The American Water Buffalo Association
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NEWS ALERT !
Buffalo -- The Light Protein Solution for the 3rd
A high proportion of premature adult deaths (35%) can be
attributed to cardiovascular illnesses and diabetes.
Buffalo food products aid in the prevention of
degenerative illnesses such as cancer, diabetes, free radicals, obesity,
In order to classified as "light", a product
must have 25% fewer calories --
buffalo is actually "super light" protein because it has 55%
fewer calories than ox (beef).
The concept of good nutrition has been forgotten.
Hippocrates said 2-1/2 thousand years ago that 90% of human illnesses
"come from the mouth"; that's still true today.
When cooking buffalo meat, always apply high heat first to
force a contraction of the channels and avoid dehydration.
After this heat can be reduced to continue cooking.
Do not apply salt just prior to cooking as this pulls out juices
and dehydrates the meat. Either
salt buffalo well in advance of cooking to let it absorb properly (which
helps meat reabsorb moisture) or season the meat after cooking.
Beneficial impact on cardiovascular risk profile of water buffalo meat consumption.
Giordano G, Guarini P, Ferrari P, Biondi-Zoccai G, Schiavone B, Giordano A.
Angiology Unit, Villa dei Fiori Hospital, Acerra (NA), Italy. email@example.com
BACKGROUND/OBJECTIVES: Meat is a good source of proteins and irons, yet its consumption has been associated with unfavorable cardiovascular effects. Whether this applies to all types of meat is unclear. We thus aimed to appraise the impact of water buffalo meat consumption on cardiovascular risk profile with an observational longitudinal study.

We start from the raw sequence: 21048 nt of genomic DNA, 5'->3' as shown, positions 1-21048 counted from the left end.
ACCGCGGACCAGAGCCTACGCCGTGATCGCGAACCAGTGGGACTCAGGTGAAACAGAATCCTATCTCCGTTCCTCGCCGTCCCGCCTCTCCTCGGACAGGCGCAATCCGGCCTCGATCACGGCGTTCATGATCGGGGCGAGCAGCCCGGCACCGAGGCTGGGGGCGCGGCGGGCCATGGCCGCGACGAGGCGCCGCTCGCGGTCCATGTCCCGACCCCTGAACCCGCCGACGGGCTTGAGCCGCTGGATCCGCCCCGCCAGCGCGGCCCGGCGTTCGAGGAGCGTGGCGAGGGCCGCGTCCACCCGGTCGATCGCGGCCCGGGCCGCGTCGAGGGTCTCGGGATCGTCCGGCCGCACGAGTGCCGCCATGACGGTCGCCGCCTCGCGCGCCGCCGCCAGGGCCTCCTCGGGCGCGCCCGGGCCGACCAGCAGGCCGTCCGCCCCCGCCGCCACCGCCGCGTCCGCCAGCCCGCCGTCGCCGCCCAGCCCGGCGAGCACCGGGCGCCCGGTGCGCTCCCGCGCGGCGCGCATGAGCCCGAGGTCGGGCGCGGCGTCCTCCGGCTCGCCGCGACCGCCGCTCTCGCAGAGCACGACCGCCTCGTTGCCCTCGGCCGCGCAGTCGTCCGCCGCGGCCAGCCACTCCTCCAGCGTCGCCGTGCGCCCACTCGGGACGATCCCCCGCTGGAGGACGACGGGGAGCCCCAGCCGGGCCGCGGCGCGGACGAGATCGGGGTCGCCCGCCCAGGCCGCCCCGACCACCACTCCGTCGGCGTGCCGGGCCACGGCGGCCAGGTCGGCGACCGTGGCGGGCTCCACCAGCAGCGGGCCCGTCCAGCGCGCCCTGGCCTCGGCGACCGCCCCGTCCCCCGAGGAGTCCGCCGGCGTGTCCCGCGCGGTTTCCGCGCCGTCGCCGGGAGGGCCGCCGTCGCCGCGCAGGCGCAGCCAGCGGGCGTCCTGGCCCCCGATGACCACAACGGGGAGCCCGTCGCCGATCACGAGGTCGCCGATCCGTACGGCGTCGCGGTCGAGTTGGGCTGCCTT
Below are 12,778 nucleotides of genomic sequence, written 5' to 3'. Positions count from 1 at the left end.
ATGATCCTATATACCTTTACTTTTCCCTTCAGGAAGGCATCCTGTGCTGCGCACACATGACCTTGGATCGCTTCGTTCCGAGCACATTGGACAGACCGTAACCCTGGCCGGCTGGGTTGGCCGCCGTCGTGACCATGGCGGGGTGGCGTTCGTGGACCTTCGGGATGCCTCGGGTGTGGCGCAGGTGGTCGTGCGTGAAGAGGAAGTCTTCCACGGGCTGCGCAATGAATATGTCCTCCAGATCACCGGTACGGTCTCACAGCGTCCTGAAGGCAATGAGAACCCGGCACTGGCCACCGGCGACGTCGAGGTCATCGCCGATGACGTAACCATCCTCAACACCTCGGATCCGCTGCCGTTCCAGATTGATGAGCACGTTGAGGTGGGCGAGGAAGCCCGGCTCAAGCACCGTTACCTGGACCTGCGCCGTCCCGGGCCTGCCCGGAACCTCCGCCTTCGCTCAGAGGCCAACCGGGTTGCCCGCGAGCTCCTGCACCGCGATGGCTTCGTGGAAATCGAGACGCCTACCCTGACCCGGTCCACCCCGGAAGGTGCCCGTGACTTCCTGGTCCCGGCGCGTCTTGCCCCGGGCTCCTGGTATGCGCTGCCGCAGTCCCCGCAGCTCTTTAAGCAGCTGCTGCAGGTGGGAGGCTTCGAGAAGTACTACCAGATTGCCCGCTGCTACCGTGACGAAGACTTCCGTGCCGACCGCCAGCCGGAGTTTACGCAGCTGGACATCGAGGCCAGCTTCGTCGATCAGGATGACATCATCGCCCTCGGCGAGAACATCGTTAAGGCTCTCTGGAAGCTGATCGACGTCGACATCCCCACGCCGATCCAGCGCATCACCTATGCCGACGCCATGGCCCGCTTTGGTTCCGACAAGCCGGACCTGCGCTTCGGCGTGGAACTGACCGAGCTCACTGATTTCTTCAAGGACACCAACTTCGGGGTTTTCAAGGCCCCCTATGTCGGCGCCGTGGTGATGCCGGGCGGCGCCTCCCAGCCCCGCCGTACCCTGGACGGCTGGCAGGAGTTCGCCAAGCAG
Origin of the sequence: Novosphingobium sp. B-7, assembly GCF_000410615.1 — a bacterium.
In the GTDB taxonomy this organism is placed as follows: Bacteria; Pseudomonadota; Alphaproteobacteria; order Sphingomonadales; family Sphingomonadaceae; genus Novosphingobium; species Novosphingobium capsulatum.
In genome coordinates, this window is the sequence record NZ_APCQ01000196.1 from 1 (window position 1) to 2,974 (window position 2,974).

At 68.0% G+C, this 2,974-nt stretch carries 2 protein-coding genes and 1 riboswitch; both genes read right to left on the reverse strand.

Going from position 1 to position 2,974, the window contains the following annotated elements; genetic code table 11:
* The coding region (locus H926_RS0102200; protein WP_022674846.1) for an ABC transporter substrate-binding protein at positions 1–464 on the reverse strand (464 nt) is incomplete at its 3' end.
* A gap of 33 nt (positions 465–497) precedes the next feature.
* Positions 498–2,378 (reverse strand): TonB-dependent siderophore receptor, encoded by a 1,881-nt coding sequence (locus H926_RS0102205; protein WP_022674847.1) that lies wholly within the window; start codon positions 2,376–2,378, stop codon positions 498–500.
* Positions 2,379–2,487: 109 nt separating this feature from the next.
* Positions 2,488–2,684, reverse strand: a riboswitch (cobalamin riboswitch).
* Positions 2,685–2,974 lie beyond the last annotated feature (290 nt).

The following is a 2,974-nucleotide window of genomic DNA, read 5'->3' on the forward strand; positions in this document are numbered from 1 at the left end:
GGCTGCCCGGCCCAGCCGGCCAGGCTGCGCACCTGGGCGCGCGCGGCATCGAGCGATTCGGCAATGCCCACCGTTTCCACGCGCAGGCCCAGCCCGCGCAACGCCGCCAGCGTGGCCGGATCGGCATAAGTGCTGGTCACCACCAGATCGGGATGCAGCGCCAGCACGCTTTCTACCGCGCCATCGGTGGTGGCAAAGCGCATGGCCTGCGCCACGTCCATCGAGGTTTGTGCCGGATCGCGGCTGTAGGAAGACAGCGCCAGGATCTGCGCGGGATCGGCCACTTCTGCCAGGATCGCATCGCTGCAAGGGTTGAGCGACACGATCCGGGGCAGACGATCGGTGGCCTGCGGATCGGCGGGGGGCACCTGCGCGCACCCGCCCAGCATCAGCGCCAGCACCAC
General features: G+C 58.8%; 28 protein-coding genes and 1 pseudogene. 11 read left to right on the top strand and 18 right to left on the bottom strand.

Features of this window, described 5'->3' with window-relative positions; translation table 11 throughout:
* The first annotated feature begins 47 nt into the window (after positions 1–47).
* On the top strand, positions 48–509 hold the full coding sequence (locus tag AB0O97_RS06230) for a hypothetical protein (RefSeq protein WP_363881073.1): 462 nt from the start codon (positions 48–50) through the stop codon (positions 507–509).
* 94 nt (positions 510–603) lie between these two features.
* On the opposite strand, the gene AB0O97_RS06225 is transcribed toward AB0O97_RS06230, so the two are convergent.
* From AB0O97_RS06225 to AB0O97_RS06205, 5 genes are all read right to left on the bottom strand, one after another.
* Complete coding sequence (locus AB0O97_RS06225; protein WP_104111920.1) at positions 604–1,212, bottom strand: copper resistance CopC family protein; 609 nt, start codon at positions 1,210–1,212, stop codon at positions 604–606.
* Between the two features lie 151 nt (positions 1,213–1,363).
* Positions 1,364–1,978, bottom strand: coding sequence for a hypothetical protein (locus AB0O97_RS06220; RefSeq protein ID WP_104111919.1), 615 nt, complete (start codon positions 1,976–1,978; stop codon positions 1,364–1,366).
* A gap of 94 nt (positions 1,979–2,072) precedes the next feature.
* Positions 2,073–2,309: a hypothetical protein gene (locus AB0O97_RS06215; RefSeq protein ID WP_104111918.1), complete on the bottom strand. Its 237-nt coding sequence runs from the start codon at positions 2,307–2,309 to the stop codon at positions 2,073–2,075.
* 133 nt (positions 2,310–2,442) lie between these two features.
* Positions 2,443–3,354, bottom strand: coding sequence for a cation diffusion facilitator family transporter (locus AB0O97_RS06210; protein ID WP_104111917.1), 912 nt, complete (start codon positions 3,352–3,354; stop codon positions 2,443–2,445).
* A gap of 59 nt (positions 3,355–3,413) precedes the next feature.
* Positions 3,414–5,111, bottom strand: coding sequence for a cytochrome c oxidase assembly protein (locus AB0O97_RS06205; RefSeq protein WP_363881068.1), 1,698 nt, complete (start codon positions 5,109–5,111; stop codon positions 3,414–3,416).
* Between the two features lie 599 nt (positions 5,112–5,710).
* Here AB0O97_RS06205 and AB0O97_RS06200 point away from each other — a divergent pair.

SUBJECTS/METHODS: Several important cardiovascular risk features were appraised at baseline and at 12-month follow-up in 300 adult subjects divided in groups: recent consumers of water buffalo meat vs subjects who had never consumed water buffalo meat. In addition, long-standing consumers of water buffalo meat were evaluated.
RESULTS: Age, gender, height, body weight, and the remaining diet (with the exception of cow meat consumption) were similar across groups. From baseline to follow-up, recent consumers of water buffalo meat change their intake of water buffalo meat from none to 600+/-107 g per week (P<0.001), with ensuing reductions in cow meat consumption from 504+/-104 to 4+/-28 (P<0.001). At the end of the study, recent consumers of water buffalo meat showed a significant decrease in total cholesterol and triglycerides levels, lower pulse wave velocity, as well as a more blunted response to oxidative stress from baseline to follow-up in comparison with subjects who had never consumed water buffalo meat (all P<0.05).
CONCLUSIONS: Consumption of buffalo meat seems to be associated with several beneficial effects on cardiovascular risk profile. Awaiting further randomized clinical trials, this study suggests that a larger consumption of water buffalo meat could confer significant cardiovascular benefits, while continuing to provide a substantial proportion of the recommended daily allowance of protein.
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Why Buffalo ? Compared to Beef :
92 % less fat
45% less Calories
67 % less cholesterol
11-30% More Protein
10% More Minerals
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Copyright © 2017 American Water Buffalo Association. Last modified: 07/23/2016